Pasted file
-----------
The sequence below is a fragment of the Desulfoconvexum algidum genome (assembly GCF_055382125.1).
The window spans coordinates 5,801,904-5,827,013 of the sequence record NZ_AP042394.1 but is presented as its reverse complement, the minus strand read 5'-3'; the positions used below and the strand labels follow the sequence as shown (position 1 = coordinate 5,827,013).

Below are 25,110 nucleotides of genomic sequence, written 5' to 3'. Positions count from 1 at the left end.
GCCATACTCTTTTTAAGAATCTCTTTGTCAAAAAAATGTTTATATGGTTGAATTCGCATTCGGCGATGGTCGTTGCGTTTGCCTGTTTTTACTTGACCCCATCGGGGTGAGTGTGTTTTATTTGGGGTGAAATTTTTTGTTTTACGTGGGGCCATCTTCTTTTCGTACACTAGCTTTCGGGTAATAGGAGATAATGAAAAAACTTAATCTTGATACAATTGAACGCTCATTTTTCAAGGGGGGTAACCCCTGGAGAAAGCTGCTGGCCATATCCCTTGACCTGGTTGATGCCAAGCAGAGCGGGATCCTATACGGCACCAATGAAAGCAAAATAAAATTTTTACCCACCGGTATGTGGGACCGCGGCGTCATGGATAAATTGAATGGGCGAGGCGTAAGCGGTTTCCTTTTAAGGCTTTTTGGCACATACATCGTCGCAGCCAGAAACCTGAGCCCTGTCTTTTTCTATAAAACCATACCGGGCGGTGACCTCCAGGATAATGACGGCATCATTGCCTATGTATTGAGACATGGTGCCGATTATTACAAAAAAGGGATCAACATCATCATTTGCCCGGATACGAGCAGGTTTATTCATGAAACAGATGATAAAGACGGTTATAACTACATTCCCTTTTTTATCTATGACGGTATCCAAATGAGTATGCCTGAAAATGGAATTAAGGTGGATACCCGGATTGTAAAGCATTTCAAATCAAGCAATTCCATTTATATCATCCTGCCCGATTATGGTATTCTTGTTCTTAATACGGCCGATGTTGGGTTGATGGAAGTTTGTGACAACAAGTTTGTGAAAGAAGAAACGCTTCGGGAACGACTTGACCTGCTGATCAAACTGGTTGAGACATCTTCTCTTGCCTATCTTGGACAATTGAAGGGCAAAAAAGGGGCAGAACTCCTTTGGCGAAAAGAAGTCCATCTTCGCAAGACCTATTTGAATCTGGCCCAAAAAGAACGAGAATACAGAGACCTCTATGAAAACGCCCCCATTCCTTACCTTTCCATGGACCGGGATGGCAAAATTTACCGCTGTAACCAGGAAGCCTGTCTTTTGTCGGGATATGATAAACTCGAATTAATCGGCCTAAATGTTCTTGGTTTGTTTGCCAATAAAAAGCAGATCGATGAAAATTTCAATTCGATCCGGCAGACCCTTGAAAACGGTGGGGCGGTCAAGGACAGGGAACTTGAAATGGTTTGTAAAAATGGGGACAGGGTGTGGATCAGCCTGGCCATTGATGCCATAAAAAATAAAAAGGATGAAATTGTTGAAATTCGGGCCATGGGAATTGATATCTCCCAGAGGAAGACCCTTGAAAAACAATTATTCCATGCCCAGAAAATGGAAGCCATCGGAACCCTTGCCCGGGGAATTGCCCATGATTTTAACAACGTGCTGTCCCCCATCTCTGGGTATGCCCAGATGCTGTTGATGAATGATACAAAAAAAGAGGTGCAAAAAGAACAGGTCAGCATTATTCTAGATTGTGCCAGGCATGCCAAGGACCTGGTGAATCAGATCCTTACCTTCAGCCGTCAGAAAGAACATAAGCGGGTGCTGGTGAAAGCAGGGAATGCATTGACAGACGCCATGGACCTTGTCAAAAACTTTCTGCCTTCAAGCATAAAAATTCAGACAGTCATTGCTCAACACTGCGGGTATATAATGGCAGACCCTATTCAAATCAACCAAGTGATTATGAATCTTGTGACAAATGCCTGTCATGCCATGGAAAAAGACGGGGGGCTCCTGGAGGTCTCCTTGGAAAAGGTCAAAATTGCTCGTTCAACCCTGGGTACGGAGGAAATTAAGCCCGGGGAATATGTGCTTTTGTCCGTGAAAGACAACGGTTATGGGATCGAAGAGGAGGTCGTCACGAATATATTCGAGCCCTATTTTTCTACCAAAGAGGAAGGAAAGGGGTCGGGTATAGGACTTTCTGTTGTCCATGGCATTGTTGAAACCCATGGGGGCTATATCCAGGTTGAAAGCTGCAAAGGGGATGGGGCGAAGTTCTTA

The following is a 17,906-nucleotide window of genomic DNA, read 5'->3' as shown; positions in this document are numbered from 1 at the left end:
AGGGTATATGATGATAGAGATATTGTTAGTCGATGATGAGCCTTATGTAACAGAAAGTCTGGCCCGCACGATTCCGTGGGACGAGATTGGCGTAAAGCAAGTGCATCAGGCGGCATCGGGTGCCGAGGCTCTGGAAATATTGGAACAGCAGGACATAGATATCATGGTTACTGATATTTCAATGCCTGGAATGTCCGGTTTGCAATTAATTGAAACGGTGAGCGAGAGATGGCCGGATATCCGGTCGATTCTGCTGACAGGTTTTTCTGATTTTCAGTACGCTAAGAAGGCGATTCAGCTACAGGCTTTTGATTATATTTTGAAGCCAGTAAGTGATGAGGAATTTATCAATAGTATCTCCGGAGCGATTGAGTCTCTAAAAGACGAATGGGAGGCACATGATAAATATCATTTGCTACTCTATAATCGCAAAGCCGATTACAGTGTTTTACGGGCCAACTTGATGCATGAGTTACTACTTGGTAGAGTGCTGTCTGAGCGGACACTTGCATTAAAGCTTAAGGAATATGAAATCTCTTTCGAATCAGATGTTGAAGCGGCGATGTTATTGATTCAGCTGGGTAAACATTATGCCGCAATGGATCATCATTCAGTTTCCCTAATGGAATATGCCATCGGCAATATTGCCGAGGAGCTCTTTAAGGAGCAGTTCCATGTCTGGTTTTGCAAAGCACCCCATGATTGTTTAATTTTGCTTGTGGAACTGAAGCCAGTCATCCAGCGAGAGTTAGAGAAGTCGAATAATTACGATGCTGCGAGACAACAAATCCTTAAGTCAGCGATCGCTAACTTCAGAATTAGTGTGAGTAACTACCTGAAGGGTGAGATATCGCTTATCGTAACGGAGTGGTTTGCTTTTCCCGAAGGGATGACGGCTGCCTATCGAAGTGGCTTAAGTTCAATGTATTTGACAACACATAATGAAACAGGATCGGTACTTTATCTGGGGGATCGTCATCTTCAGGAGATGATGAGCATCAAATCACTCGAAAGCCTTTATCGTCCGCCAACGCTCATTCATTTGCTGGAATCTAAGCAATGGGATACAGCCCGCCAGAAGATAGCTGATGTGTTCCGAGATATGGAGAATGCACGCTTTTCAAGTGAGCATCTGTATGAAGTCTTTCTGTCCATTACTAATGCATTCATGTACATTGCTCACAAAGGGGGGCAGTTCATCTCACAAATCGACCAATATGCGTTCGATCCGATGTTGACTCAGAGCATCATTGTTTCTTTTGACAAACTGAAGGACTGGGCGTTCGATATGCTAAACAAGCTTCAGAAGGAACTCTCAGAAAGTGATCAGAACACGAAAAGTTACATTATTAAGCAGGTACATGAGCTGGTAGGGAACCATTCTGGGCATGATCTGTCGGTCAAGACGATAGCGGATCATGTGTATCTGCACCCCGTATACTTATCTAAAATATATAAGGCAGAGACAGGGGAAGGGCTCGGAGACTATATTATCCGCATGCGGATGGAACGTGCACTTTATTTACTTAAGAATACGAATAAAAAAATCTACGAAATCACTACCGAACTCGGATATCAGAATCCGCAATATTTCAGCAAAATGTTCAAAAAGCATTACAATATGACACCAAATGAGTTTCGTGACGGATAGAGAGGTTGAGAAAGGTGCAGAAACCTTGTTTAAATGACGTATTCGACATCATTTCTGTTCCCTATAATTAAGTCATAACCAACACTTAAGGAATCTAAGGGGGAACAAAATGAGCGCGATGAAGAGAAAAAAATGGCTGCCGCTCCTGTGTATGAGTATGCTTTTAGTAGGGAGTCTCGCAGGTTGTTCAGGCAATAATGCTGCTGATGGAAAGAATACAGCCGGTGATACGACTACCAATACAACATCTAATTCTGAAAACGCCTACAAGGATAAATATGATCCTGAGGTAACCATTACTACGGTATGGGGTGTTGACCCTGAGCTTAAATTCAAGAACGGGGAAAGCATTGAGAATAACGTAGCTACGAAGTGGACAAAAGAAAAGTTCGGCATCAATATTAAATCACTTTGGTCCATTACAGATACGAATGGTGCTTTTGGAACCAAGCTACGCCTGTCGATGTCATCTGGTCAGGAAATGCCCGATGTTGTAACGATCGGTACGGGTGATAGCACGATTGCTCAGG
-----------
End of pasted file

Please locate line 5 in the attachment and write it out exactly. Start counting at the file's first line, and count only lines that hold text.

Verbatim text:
The following is a 17,906-nucleotide window of genomic DNA, read 5'->3' as shown; positions in this document are numbered from 1 at the left end: